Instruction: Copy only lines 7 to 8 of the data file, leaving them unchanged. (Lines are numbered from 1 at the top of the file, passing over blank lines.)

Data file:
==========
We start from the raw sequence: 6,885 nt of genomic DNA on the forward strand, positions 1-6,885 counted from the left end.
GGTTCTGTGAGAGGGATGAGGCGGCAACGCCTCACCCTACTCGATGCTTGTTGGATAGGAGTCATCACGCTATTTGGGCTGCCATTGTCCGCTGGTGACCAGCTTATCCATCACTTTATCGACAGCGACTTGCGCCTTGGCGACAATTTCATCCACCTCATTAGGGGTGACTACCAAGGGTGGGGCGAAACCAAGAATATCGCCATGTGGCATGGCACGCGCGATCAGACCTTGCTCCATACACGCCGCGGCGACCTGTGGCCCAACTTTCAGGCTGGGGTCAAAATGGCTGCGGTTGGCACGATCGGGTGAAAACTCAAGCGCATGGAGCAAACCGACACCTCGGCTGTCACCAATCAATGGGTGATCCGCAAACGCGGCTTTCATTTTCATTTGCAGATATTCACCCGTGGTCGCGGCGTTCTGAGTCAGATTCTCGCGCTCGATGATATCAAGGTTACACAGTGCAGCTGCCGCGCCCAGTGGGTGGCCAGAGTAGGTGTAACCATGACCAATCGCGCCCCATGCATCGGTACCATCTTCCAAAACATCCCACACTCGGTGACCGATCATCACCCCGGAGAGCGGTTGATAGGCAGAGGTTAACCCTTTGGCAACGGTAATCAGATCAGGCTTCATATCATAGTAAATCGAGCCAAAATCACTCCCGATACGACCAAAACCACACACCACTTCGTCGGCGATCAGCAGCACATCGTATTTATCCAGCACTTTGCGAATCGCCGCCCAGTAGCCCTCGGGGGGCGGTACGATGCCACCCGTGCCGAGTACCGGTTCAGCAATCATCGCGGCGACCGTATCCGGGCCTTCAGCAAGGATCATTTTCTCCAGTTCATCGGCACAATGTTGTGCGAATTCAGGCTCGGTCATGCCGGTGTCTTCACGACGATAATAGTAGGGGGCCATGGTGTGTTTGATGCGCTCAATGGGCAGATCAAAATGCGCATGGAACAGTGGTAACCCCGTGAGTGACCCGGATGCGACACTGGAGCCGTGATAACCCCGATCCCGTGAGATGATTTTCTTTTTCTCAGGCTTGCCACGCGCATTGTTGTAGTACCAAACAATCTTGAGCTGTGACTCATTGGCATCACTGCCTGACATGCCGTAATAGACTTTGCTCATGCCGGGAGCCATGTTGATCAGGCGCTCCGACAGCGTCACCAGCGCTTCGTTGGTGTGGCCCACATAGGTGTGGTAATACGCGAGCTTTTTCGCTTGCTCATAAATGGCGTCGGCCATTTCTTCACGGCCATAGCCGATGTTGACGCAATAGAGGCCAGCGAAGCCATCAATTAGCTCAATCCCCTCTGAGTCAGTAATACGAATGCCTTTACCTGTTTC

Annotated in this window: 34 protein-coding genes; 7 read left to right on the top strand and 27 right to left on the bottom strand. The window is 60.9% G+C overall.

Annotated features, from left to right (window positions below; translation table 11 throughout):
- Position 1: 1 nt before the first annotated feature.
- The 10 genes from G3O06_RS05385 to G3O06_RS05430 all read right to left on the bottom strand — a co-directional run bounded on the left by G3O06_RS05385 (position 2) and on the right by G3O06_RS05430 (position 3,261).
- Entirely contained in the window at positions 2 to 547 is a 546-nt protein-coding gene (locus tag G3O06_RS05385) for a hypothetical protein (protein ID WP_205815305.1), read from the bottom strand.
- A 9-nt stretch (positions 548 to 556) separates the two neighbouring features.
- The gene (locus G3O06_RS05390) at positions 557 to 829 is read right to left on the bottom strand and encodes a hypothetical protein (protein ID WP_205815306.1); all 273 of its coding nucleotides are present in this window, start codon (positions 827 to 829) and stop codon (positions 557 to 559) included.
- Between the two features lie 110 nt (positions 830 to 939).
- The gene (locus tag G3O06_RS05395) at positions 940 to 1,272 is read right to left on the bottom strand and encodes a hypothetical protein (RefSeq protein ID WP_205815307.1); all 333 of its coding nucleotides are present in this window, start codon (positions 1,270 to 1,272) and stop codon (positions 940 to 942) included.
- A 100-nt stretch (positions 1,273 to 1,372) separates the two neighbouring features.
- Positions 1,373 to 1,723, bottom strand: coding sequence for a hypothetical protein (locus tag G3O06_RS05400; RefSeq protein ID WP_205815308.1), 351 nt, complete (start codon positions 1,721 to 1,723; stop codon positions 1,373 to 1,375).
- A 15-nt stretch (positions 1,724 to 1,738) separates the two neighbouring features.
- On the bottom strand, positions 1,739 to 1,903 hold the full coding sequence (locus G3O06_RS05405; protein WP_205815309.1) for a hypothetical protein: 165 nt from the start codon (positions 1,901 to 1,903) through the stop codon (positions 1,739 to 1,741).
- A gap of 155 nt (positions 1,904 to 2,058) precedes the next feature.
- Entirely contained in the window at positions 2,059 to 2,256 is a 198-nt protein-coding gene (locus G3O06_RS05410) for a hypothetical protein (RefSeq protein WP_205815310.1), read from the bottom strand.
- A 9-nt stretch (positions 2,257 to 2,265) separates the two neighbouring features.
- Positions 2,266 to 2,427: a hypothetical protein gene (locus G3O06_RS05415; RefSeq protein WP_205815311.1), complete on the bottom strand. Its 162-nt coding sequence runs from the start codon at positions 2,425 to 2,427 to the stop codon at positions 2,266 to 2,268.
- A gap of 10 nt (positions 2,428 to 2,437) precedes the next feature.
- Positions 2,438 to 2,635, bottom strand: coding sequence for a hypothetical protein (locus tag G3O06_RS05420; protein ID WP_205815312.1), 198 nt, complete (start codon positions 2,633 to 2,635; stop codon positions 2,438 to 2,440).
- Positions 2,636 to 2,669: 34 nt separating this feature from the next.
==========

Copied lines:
- Entirely contained in the window at positions 2 to 547 is a 546-nt protein-coding gene (locus tag G3O06_RS05385) for a hypothetical protein (protein ID WP_205815305.1), read from the bottom strand.
- A 9-nt stretch (positions 548 to 556) separates the two neighbouring features.